• English Electric
    It's not only online ticket sales that have 'hidden fees'. For example, if you go in person to the Welsh Millennium Centre theatre in Cardiff you will be charged an extra £1.50 a ticket if you pay by debit card, cheque or theatre tokens. They will only waive the fee if you pay in cash.

    Imagine if a supermarket tried to charge £3 extra for paying by debit card for £80 of shopping. Glad to see someone is starting to tackle this rip off.
    Originally posted by barnabee
    The difference with your example is that it is actually possible to buy at the headline price and in fairness to the theatre you mention, it does cost more to process a credit or debit card payment due to fees they are charged as a merchant. They are simply passing these fees on. The real con is where there is a headline price at which it is not possible to buy since the add ons are compulsory, not optional whereas paying by card is optional.
    • Percy1983
    • By Percy1983 28th Feb 13, 7:29 PM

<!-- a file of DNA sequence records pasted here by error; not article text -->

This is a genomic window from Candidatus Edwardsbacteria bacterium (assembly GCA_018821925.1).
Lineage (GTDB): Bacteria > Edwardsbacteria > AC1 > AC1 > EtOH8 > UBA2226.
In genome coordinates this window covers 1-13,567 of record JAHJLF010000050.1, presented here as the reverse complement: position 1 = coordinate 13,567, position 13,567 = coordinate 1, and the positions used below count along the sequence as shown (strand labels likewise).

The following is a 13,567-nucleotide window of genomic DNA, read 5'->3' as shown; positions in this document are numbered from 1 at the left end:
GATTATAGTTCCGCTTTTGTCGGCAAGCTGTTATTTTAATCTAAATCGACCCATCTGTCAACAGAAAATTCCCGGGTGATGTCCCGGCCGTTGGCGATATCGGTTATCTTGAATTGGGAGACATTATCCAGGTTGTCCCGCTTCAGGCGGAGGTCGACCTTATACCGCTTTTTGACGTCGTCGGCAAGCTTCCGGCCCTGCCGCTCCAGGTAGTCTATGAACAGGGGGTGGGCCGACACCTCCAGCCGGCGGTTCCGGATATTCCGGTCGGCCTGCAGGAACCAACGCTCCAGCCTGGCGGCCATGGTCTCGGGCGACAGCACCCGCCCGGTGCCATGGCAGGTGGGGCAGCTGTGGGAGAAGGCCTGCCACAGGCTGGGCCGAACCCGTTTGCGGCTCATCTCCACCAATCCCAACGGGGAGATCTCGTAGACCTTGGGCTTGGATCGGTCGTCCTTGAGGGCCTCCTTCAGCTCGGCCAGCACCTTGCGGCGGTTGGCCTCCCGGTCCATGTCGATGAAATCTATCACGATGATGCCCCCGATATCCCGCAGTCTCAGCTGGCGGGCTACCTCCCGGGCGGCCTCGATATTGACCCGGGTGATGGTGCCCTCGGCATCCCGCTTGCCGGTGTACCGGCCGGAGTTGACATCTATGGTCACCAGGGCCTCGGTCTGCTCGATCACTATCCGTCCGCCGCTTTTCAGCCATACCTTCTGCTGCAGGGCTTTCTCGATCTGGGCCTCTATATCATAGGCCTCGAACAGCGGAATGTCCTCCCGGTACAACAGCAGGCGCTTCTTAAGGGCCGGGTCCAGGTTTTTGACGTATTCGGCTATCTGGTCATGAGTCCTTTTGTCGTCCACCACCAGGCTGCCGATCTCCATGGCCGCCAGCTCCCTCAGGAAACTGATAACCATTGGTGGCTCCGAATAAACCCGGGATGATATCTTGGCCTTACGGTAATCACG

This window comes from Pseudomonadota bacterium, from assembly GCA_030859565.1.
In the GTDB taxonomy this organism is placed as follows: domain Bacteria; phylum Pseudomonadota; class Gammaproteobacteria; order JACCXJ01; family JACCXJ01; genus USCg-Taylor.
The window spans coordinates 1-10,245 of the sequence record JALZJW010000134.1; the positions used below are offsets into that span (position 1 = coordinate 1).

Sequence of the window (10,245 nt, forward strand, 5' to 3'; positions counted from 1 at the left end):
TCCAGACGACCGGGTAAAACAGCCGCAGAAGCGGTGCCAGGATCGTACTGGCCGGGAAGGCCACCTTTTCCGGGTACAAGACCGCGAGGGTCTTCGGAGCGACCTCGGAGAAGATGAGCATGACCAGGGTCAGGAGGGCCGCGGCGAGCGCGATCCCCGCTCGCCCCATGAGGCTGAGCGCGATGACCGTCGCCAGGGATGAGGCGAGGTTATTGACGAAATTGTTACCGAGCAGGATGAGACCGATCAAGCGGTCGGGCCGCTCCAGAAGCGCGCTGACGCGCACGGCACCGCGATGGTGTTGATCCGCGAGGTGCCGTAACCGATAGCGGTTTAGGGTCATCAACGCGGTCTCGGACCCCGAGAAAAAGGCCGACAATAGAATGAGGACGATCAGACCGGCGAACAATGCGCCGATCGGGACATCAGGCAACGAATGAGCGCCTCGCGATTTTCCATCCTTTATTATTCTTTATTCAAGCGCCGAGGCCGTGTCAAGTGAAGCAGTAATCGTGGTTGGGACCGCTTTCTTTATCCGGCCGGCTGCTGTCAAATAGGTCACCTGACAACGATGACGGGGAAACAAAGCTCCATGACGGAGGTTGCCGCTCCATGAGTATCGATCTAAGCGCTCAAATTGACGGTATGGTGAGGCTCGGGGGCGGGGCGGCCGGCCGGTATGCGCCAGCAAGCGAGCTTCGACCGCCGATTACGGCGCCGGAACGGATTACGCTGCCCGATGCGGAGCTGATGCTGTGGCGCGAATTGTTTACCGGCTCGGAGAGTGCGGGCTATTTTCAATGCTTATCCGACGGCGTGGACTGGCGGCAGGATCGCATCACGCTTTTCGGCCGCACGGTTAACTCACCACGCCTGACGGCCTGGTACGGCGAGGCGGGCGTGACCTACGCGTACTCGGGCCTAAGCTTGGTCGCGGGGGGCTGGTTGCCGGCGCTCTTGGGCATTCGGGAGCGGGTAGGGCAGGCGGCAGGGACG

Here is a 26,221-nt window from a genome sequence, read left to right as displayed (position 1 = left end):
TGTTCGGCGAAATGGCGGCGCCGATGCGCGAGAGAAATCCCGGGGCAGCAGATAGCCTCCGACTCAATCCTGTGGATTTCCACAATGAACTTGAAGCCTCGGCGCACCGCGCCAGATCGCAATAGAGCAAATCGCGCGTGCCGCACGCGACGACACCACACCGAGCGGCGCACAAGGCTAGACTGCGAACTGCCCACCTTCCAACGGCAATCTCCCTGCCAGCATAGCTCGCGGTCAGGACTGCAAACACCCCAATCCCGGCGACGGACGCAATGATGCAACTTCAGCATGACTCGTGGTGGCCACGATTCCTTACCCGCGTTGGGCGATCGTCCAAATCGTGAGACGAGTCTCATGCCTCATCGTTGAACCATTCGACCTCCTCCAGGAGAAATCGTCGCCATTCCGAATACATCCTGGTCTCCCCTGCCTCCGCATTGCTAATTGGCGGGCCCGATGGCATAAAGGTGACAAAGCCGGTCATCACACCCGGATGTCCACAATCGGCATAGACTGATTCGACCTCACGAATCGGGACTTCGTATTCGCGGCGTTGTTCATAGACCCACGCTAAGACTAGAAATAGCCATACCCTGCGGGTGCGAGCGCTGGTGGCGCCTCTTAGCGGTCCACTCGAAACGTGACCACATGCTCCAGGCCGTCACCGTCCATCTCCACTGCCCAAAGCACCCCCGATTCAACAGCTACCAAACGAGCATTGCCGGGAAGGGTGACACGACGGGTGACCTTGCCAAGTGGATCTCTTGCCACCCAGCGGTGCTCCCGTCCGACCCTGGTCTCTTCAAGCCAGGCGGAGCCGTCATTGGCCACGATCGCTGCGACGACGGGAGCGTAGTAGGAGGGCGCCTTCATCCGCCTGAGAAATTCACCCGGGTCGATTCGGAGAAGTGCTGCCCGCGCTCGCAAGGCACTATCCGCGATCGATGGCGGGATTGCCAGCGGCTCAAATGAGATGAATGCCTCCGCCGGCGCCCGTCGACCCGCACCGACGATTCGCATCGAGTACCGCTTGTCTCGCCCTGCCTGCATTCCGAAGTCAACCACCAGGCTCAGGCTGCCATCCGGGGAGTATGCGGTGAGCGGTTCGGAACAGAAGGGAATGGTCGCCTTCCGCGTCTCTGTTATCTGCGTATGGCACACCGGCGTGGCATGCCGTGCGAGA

• 4,990 Posts
    • 7,824 Thanks
    Percy1983
    I've never seen the issue with touts myself, they purchase a product and sell it at a price the market will pay, just like every other business out there. If the price is too high, then don't buy - its not like its an essential purchase.
    Originally posted by ashleypride
    I agree, and personally I have never paid or will ever pay a tout.

    Does it not bother you that at times fans can't get tickets, not because they have sold out to fans, but sold out to touts who are ready to scalp fans.

    They aren't really offering a service are they, they are just beating people to them and adding an extortionate handling fee.
    Have my first business premises (+4th business) 01/11/2017
    Quit day job to run 3 businesses 08/02/2017
    Started third business 25/06/2016
    Son born 13/09/2015
    Started a second business 03/08/2013
    Officially the owner of my own business since 13/01/2012
    • Honey Bear
    • By Honey Bear 2nd Mar 13, 9:57 AM